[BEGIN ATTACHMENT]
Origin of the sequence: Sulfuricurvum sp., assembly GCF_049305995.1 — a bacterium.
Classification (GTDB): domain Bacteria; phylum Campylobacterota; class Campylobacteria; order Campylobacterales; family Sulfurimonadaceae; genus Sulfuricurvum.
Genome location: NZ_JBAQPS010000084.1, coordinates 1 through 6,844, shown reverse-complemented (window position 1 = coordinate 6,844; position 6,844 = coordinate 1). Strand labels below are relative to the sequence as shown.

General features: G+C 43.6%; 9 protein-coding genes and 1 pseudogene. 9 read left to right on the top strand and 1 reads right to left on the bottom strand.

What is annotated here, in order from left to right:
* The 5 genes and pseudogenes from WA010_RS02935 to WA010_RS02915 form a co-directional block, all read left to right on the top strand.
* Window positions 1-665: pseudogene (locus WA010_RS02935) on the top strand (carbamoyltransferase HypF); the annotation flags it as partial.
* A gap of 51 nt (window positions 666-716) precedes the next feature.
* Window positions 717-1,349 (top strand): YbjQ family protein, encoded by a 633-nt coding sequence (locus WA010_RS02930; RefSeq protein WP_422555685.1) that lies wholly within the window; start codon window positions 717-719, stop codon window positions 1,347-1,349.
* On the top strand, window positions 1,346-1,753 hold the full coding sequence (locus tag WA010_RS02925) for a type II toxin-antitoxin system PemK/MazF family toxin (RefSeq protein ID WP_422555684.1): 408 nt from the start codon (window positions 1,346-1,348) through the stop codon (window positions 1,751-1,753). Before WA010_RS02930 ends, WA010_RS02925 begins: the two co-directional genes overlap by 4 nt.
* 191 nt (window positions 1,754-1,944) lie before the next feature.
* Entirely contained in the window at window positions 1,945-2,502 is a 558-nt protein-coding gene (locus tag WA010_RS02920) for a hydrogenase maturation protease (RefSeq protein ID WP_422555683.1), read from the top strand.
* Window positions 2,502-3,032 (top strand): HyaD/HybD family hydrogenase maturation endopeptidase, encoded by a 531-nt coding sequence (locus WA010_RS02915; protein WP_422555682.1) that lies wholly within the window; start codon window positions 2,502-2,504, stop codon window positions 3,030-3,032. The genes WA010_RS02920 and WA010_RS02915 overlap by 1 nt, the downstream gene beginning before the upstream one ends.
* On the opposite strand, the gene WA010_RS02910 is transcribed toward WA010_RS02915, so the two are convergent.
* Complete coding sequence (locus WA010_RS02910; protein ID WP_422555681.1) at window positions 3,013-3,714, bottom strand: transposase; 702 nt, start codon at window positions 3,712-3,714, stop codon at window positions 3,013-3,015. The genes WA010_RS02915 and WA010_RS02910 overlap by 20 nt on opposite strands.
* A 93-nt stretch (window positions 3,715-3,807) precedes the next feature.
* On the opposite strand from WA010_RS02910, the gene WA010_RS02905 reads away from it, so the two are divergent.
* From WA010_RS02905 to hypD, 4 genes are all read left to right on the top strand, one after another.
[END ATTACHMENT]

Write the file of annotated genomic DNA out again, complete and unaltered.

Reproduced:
Origin of the sequence: Sulfuricurvum sp., assembly GCF_049305995.1 — a bacterium.
Classification (GTDB): domain Bacteria; phylum Campylobacterota; class Campylobacteria; order Campylobacterales; family Sulfurimonadaceae; genus Sulfuricurvum.
Genome location: NZ_JBAQPS010000084.1, coordinates 1 through 6,844, shown reverse-complemented (window position 1 = coordinate 6,844; position 6,844 = coordinate 1). Strand labels below are relative to the sequence as shown.

General features: G+C 43.6%; 9 protein-coding genes and 1 pseudogene. 9 read left to right on the top strand and 1 reads right to left on the bottom strand.

What is annotated here, in order from left to right:
* The 5 genes and pseudogenes from WA010_RS02935 to WA010_RS02915 form a co-directional block, all read left to right on the top strand.
* Window positions 1-665: pseudogene (locus WA010_RS02935) on the top strand (carbamoyltransferase HypF); the annotation flags it as partial.
* A gap of 51 nt (window positions 666-716) precedes the next feature.
* Window positions 717-1,349 (top strand): YbjQ family protein, encoded by a 633-nt coding sequence (locus WA010_RS02930; RefSeq protein WP_422555685.1) that lies wholly within the window; start codon window positions 717-719, stop codon window positions 1,347-1,349.
* On the top strand, window positions 1,346-1,753 hold the full coding sequence (locus tag WA010_RS02925) for a type II toxin-antitoxin system PemK/MazF family toxin (RefSeq protein ID WP_422555684.1): 408 nt from the start codon (window positions 1,346-1,348) through the stop codon (window positions 1,751-1,753). Before WA010_RS02930 ends, WA010_RS02925 begins: the two co-directional genes overlap by 4 nt.
* 191 nt (window positions 1,754-1,944) lie before the next feature.
* Entirely contained in the window at window positions 1,945-2,502 is a 558-nt protein-coding gene (locus tag WA010_RS02920) for a hydrogenase maturation protease (RefSeq protein ID WP_422555683.1), read from the top strand.
* Window positions 2,502-3,032 (top strand): HyaD/HybD family hydrogenase maturation endopeptidase, encoded by a 531-nt coding sequence (locus WA010_RS02915; protein WP_422555682.1) that lies wholly within the window; start codon window positions 2,502-2,504, stop codon window positions 3,030-3,032. The genes WA010_RS02920 and WA010_RS02915 overlap by 1 nt, the downstream gene beginning before the upstream one ends.
* On the opposite strand, the gene WA010_RS02910 is transcribed toward WA010_RS02915, so the two are convergent.
* Complete coding sequence (locus WA010_RS02910; protein ID WP_422555681.1) at window positions 3,013-3,714, bottom strand: transposase; 702 nt, start codon at window positions 3,712-3,714, stop codon at window positions 3,013-3,015. The genes WA010_RS02915 and WA010_RS02910 overlap by 20 nt on opposite strands.
* A 93-nt stretch (window positions 3,715-3,807) precedes the next feature.
* On the opposite strand from WA010_RS02910, the gene WA010_RS02905 reads away from it, so the two are divergent.
* From WA010_RS02905 to hypD, 4 genes are all read left to right on the top strand, one after another.